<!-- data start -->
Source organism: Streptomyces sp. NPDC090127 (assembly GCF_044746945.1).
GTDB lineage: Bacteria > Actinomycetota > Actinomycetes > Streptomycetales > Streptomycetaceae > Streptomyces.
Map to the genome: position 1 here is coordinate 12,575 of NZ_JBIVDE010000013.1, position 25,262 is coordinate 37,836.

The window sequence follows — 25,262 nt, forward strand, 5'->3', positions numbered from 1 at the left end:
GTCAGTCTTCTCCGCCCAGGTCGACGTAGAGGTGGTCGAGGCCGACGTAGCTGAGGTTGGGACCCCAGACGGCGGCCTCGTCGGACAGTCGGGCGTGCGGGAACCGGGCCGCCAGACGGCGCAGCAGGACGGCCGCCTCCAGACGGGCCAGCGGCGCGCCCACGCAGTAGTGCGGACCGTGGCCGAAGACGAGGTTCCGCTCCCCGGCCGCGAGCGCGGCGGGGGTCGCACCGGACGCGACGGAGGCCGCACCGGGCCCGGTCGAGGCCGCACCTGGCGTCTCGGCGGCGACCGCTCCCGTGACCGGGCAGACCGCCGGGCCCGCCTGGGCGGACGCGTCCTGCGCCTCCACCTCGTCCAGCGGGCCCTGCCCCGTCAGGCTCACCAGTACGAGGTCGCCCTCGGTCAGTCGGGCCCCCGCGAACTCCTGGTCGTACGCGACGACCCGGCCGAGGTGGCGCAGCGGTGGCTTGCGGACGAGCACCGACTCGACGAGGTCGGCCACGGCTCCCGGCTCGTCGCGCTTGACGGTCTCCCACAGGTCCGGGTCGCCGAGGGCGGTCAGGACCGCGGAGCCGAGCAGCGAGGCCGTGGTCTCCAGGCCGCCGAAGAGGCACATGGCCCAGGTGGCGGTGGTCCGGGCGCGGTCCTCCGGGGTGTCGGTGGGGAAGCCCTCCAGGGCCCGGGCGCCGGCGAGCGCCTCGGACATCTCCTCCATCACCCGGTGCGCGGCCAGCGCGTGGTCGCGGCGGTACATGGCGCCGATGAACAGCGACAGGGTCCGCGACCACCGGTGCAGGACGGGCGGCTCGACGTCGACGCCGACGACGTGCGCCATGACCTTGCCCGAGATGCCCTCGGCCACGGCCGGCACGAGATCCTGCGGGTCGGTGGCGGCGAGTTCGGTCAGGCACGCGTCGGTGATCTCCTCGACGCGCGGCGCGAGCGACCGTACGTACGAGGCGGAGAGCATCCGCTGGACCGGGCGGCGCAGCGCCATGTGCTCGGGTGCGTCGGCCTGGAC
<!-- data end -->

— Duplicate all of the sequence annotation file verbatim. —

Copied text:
Source organism: Streptomyces sp. NPDC090127 (assembly GCF_044746945.1).
GTDB lineage: Bacteria > Actinomycetota > Actinomycetes > Streptomycetales > Streptomycetaceae > Streptomyces.
Map to the genome: position 1 here is coordinate 12,575 of NZ_JBIVDE010000013.1, position 25,262 is coordinate 37,836.

The window sequence follows — 25,262 nt, forward strand, 5'->3', positions numbered from 1 at the left end:
GTCAGTCTTCTCCGCCCAGGTCGACGTAGAGGTGGTCGAGGCCGACGTAGCTGAGGTTGGGACCCCAGACGGCGGCCTCGTCGGACAGTCGGGCGTGCGGGAACCGGGCCGCCAGACGGCGCAGCAGGACGGCCGCCTCCAGACGGGCCAGCGGCGCGCCCACGCAGTAGTGCGGACCGTGGCCGAAGACGAGGTTCCGCTCCCCGGCCGCGAGCGCGGCGGGGGTCGCACCGGACGCGACGGAGGCCGCACCGGGCCCGGTCGAGGCCGCACCTGGCGTCTCGGCGGCGACCGCTCCCGTGACCGGGCAGACCGCCGGGCCCGCCTGGGCGGACGCGTCCTGCGCCTCCACCTCGTCCAGCGGGCCCTGCCCCGTCAGGCTCACCAGTACGAGGTCGCCCTCGGTCAGTCGGGCCCCCGCGAACTCCTGGTCGTACGCGACGACCCGGCCGAGGTGGCGCAGCGGTGGCTTGCGGACGAGCACCGACTCGACGAGGTCGGCCACGGCTCCCGGCTCGTCGCGCTTGACGGTCTCCCACAGGTCCGGGTCGCCGAGGGCGGTCAGGACCGCGGAGCCGAGCAGCGAGGCCGTGGTCTCCAGGCCGCCGAAGAGGCACATGGCCCAGGTGGCGGTGGTCCGGGCGCGGTCCTCCGGGGTGTCGGTGGGGAAGCCCTCCAGGGCCCGGGCGCCGGCGAGCGCCTCGGACATCTCCTCCATCACCCGGTGCGCGGCCAGCGCGTGGTCGCGGCGGTACATGGCGCCGATGAACAGCGACAGGGTCCGCGACCACCGGTGCAGGACGGGCGGCTCGACGTCGACGCCGACGACGTGCGCCATGACCTTGCCCGAGATGCCCTCGGCCACGGCCGGCACGAGATCCTGCGGGTCGGTGGCGGCGAGTTCGGTCAGGCACGCGTCGGTGATCTCCTCGACGCGCGGCGCGAGCGACCGTACGTACGAGGCGGAGAGCATCCGCTGGACCGGGCGGCGCAGCGCCATGTGCTCGGGTGCGTCGGCCTGGAC